It’s taken Google a surprisingly long time to make good earbuds. The original Pixel Buds from 2018 were a bulky, mushroom-shaped mess that made you look like Frankenstein’s monster. The charging case was huge, the sound was middling, and when you finally worked up the courage to go outside with them, it felt like everyone wearing AirPods was laughing at you.
One of the most important things about the hardware of earbuds is fit and comfort and this is something that I feel Google has absolutely nailed. The Pixel Buds are very small compared to normal silicone-tip wireless earbuds. They’re slimmer than Samsung’s Galaxy Buds and smaller in almost every dimension compared to other options.
Excellent touch gestures that could use some fine-tuning
Touch gestures are one of the best parts of Google’s Pixel Buds. Generally, truly wireless earbuds have some form of touch gestures for simple functions such as play/pause, skipping tracks, accessing your voice assistant, and
Here’s the thing, Google’s gestures are fantastic, but they could use a bit of work. Sensitivity is at times too much but at others too little. Constantly I found myself raising the volume while trying to pause music or vice versa. Part of this is just the nature of the buds. Since they’re smaller than the previous generation, there’s less space to recognize the gestures. More than likely, though, this is something Google can adjust with software updates.
You might occasionally use voice commands to text someone back or ask Assistant the weather, but the vast majority of your time with the Pixel Buds will be spent listening to music. For audio quality, these are some of the best wireless earbuds I’ve tried.
They’ve got one of the more nuanced sound signatures I’ve ever heard in portable earbuds. Every instrument comes through with crystal clarity, which makes denser mixes like Foxygen’s “San Francisco” come through with elegant depth. You hear the tinny cymbals in the middle, the beautiful piano notes on the far right side, with chugging acoustic guitars on the left. Each has its own musical space.
The Google Pixel 5 release date will likely be toward the end of 2020, a year that’s starting to feel very long indeed – but that just means the tech giant has time to retool and learn from the feedback on the Pixel 4 and Pixel 4 XL phones.
The big theme with the Pixel 5 has to be fixing the mess that Google itself created with the Pixel 4. The Pixel 4 and the 4 XL were two of the most viciously criticized flagships of 2019, and shortly after the launch, the two phones were discounted sharply, not least because of all the bad press around the two devices. Most people were disappointed with the small size of the battery on the Pixel 4, but other key features were also missing.
Before the Pixel 5, we’re expecting to see the Pixel 4a phones, mid-range versions of the Pixel 4s in the same vein as the Pixel 3a. We’ve heard a lot of rumors as the phone gears up to launch at the end of May or the beginning of June.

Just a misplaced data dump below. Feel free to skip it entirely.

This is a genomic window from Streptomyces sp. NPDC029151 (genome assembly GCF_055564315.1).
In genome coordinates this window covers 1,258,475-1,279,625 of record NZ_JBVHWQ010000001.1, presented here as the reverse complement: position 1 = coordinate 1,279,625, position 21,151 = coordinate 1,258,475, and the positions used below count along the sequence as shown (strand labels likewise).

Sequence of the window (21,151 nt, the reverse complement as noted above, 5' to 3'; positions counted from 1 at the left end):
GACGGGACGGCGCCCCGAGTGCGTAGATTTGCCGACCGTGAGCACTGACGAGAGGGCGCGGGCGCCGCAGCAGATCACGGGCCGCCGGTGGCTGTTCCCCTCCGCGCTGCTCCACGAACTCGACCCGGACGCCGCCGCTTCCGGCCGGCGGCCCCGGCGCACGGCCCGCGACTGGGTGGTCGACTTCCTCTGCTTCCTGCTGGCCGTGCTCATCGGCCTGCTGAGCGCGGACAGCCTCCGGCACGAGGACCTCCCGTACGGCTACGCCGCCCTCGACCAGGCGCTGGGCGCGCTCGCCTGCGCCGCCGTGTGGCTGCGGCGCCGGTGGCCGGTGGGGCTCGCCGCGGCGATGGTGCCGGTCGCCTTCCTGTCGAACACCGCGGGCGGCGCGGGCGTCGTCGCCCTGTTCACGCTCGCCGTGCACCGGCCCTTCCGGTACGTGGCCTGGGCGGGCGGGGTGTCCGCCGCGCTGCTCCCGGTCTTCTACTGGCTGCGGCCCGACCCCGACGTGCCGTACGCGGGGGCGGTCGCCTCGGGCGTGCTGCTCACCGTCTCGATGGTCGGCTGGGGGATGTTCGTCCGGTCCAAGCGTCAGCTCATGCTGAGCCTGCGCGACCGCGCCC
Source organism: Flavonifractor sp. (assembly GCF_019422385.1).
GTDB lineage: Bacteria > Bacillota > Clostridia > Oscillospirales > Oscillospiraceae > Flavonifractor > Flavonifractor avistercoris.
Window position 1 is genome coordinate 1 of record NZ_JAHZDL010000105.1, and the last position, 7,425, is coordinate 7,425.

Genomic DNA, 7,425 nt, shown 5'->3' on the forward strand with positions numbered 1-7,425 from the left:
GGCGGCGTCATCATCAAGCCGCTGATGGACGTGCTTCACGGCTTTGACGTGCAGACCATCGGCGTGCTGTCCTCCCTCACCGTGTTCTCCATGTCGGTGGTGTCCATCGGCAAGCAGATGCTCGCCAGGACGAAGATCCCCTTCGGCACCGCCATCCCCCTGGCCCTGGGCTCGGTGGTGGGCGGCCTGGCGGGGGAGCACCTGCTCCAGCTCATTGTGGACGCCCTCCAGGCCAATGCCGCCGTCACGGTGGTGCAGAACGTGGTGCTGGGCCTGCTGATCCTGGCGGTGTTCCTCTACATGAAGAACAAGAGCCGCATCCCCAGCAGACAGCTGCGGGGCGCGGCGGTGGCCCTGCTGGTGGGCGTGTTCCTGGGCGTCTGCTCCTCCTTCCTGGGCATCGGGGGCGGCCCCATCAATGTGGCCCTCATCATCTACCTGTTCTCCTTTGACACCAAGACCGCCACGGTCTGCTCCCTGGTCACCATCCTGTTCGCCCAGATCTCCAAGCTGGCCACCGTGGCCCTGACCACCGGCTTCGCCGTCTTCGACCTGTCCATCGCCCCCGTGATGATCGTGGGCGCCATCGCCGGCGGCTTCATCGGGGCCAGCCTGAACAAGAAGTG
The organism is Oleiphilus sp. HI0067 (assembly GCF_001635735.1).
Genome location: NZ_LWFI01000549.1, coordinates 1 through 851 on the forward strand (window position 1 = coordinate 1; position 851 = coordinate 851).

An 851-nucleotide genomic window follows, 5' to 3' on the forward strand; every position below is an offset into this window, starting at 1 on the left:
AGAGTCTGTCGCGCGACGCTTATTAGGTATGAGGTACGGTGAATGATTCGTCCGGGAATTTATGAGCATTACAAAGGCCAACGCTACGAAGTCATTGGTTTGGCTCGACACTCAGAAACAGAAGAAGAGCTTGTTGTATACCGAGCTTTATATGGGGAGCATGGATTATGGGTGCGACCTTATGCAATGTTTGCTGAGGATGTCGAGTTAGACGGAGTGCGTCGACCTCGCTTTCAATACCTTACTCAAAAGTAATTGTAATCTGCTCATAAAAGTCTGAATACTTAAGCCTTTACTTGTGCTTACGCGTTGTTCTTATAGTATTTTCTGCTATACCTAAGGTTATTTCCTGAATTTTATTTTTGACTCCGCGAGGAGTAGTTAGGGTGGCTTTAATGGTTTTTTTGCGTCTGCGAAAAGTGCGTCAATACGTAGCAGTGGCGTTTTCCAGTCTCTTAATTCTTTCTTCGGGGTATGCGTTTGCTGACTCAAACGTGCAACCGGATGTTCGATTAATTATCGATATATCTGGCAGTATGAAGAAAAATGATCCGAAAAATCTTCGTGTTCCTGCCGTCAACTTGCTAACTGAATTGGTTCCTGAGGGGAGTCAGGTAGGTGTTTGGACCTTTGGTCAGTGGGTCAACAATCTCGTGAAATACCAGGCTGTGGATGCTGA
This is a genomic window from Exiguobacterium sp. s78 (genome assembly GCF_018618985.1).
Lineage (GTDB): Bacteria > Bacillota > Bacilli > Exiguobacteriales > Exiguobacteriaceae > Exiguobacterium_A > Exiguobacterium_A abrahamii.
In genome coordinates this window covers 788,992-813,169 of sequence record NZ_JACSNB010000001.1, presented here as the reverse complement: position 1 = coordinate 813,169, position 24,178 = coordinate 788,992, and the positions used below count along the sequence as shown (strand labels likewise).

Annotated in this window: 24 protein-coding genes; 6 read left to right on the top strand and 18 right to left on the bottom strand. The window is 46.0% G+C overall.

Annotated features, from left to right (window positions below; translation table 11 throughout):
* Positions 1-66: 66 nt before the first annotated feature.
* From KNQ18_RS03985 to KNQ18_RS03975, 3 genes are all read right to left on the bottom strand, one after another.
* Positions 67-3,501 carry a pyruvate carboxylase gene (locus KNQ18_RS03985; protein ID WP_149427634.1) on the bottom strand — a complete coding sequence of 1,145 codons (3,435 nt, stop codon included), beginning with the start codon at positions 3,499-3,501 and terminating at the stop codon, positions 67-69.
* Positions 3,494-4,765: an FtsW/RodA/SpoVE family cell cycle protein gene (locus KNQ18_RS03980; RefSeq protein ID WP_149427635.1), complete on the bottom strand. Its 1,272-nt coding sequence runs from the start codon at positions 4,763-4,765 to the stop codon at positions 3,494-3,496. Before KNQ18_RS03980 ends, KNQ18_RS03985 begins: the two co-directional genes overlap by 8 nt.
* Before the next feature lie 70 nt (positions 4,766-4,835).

Google Pixel 5 rumored specifications:
- Lower-tier Snapdragon 765G Chip
- Lower price, expectations are for $600 to $700 MSRP
- Improved power efficiency, bigger battery size
- Improved camera
- 5G support
Improved battery life
More power efficient chip and bigger size of the batteries
While performance on the Pixel 5 might take a hit, the newer chip might also be more power efficient. We expect Google to benefit from the more power-efficient Snapdragon 765G and from a bigger battery cell.
The one key camera feature that is missing
Google, we come on bended knee. We entreaty. We plead. Make like every other Android flagship in 2020 and give us an ultra-wide lens on the Google Pixel 5.
The addition of a telephoto lens was very welcome, justifying a lot of hopes that a second lens would enhance the Pixel’s portrait photography and expand its versatility. But the phone could be so much better, and have so much more range, with an ultra-wide camera. We can, and will, still dream.
In late 2020, the year of the corona, the price of new phones will matter more than ever. Millions of people have lost their jobs, and the recovery process might not be easy. A mid-range Pixel 5 phone that can’t match the performance of other 2020 Android phones, and which is significantly more expensive than several iPhone models will be a tough sell.
And don’t forget that phones like the OnePlus 8 and upcoming OnePlus 8T, would be better alternatives at the same price. By then, the Galaxy S20 will be even cheaper than it is now — and Samsung has been started cutting the price weeks ago. Not to mention the flurry of devices made in China that rock high-end specs for bargain prices.
The $699 Pixel 5 is a great deal only if it gets the best possible mobile chip available right now. Hopefully, the Pixel 6 won’t have this problem, as Google is finally developing its own silicon.